Rigorous, relevant research is a hallmark of the Sanford School of Public Policy and its faculty. With expertise in a wide variety of fields, the public policy faculty is recognized for research in health policy, media and democracy, education finance and achievement, and many other areas. Recent publications are highlighted here; for additional publications information, you may visit individual faculty web pages or use the links at the top of this page. To find faculty with a particular area of expertise, browse this list of topic areas or search within our faculty directory.
"You're the First One I've Told:" the New Faces of HIV in the South
Kathyrn Whetten and Brian Pence
March 2013, Rutgers University Press
A second edition of “You’re the First One I’ve Told:” The New Faces of HIV in the South by Kathryn Whetten, professor of public policy and global health, and Brian Pence, associate professor of community and family medicine and global health, has been released by Rutgers University Press. First published in 2002 with Trang Quyen Nguyen as co-author, the book featured the stories of 25 people living with HIV/AIDS combined with survey data from the Deep South.
In the 10 years since, HIV/AIDS has continued to spread through the rural South, which accounts for 36 percent of new cases while representing 22 percent of the U.S. population. The book’s second edition incorporates research from the authors’ recent quantitative study, “Coping with HIV/AIDS in the Southeast” (CHASE), which includes 611 HIV-positive patients from North Carolina, South Carolina, Georgia, Alabama and Louisiana. The research showed that many of the patients had also experienced sexual abuse, family violence and other traumatic events and highlights challenges to treating this population.
“We found that HIV was simply one more event in a long history of traumatic life experiences,” the authors wrote. “We believe it is critical to develop HIV medical care models that acknowledge, ask about and respond to patients’ life histories in order to best promote patients’ health.”
The Paradox of Gender Equality: How American Women’s Groups Gained and Lost Their Public Voice
Kristin A. Goss
December 2012 University of Michigan Press
Drawing on original research, Kristin A. Goss examines how women's civic place has changed over the span of more than 120 years, how public policy has driven these changes, and why these changes matter for women and American democracy. Suffrage, which granted women the right to vote and invited their democratic participation, provided a dual platform for the expansion of women's policy agendas. As measured by women's groups' appearances before the U.S. Congress, women's collective political engagement continued to grow between 1920 and 1960—when many conventional accounts claim it declined—and declined after 1980, when it might have been expected to grow. This waxing and waning was accompanied by major shifts in issue agendas, from broad public interests to narrow feminist interests.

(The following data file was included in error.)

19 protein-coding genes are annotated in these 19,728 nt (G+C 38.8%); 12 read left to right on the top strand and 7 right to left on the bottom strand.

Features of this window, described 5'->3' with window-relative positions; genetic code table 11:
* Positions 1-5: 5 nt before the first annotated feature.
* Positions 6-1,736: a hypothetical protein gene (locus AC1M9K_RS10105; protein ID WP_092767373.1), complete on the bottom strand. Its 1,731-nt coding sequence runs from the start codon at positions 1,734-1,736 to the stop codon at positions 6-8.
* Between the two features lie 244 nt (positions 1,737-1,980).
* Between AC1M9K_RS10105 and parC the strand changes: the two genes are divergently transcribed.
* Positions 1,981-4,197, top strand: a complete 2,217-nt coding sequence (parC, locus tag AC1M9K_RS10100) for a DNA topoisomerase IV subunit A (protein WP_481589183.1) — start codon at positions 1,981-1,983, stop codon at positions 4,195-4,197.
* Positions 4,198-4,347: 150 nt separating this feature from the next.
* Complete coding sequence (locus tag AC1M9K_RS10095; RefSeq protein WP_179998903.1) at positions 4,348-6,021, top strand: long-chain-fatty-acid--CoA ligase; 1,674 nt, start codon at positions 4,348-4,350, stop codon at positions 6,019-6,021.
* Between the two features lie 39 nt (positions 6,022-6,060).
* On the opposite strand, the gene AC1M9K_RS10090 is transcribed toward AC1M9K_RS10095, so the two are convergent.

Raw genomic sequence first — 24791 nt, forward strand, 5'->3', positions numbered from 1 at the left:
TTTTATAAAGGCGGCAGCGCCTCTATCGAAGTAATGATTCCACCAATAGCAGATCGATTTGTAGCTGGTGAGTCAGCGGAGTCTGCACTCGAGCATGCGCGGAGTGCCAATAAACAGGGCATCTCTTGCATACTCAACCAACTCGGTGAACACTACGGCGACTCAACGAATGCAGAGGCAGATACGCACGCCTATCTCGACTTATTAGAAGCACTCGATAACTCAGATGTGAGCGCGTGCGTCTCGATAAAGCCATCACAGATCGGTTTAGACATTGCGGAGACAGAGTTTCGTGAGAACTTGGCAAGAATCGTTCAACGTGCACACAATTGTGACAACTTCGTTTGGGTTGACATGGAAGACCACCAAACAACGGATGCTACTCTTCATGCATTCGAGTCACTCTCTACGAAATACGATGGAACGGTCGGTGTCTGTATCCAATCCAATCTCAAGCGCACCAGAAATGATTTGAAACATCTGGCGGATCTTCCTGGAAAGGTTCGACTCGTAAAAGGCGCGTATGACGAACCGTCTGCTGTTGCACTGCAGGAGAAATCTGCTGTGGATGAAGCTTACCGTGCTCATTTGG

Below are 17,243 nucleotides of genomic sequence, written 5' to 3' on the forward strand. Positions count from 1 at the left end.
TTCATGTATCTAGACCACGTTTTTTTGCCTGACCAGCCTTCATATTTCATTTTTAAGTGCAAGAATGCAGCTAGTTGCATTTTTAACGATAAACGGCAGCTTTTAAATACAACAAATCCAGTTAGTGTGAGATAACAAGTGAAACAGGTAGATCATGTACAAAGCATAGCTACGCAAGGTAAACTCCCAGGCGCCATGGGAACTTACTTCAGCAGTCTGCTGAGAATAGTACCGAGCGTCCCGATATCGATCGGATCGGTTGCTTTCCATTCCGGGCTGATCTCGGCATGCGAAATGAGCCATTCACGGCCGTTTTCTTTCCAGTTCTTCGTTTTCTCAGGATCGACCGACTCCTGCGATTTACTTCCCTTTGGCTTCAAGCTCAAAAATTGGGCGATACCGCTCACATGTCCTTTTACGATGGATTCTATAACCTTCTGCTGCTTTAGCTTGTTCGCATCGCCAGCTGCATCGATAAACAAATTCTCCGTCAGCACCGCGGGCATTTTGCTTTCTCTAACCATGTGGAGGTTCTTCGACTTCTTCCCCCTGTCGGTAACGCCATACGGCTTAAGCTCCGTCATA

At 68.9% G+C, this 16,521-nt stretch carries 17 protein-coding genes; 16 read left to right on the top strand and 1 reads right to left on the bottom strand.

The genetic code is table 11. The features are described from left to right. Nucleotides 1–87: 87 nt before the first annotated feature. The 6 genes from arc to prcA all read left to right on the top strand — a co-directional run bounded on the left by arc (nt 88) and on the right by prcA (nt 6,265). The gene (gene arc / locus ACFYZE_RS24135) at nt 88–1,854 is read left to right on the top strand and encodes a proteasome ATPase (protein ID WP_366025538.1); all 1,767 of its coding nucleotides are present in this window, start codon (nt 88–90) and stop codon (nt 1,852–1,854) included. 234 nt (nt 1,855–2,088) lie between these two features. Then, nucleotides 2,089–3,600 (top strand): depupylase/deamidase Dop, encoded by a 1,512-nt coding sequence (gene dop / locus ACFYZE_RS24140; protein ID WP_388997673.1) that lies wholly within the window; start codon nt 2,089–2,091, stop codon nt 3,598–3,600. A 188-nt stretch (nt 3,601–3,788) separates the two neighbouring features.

Why We Are Here: Mobile and the Spirit of a Southern City
Edward O. Wilson and Alex Harris
October 2012, Liveright Publishing Corp.
Sanford professor and documentary photographer Alex Harris teamed up with Pulitzer Prize-winning biologist Edward O. Wilson to produce this book that presents the life and history of Mobile, Ala. Wilson, a Mobile native and the world’s leading expert on ants and the social behavior of animals, traces his family’s racial and economic struggles from the Civil War through the Depression, providing a rare perspective on Mobile’s rich and varied history. Harris, an Atlanta native who has photographed extensively in the American South, interweaves Wilson’s story with images of daily life in Mobile to create a story of conservation, revitalization and radical change. Wilson and Harris will speak at a reception and book signing at the Nasher Museum of Art on Dec. 12 at 6:30 p.m.
Economic Development Strategies and the Evolution of Violence in Latin America
William Ascher and Natalia Mirovitskaya, eds.
November 2012, Palgrave Macmillan